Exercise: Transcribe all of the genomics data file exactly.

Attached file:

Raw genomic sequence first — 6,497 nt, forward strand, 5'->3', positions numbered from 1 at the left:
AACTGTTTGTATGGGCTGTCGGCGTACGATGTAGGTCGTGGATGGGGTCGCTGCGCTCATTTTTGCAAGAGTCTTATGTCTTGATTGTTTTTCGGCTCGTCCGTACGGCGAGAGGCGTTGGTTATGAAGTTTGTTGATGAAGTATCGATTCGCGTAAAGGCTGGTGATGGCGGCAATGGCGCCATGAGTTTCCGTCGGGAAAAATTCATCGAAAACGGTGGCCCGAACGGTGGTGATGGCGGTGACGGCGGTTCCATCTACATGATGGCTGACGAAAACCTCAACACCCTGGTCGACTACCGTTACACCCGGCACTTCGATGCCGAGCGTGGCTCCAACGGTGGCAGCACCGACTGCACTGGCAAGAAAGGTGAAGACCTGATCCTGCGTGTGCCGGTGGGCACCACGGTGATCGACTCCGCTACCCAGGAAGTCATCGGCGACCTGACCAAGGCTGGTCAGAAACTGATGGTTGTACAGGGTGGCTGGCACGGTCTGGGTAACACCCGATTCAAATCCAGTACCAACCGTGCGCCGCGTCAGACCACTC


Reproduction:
Raw genomic sequence first — 6,497 nt, forward strand, 5'->3', positions numbered from 1 at the left:
AACTGTTTGTATGGGCTGTCGGCGTACGATGTAGGTCGTGGATGGGGTCGCTGCGCTCATTTTTGCAAGAGTCTTATGTCTTGATTGTTTTTCGGCTCGTCCGTACGGCGAGAGGCGTTGGTTATGAAGTTTGTTGATGAAGTATCGATTCGCGTAAAGGCTGGTGATGGCGGCAATGGCGCCATGAGTTTCCGTCGGGAAAAATTCATCGAAAACGGTGGCCCGAACGGTGGTGATGGCGGTGACGGCGGTTCCATCTACATGATGGCTGACGAAAACCTCAACACCCTGGTCGACTACCGTTACACCCGGCACTTCGATGCCGAGCGTGGCTCCAACGGTGGCAGCACCGACTGCACTGGCAAGAAAGGTGAAGACCTGATCCTGCGTGTGCCGGTGGGCACCACGGTGATCGACTCCGCTACCCAGGAAGTCATCGGCGACCTGACCAAGGCTGGTCAGAAACTGATGGTTGTACAGGGTGGCTGGCACGGTCTGGGTAACACCCGATTCAAATCCAGTACCAACCGTGCGCCGCGTCAGACCACTC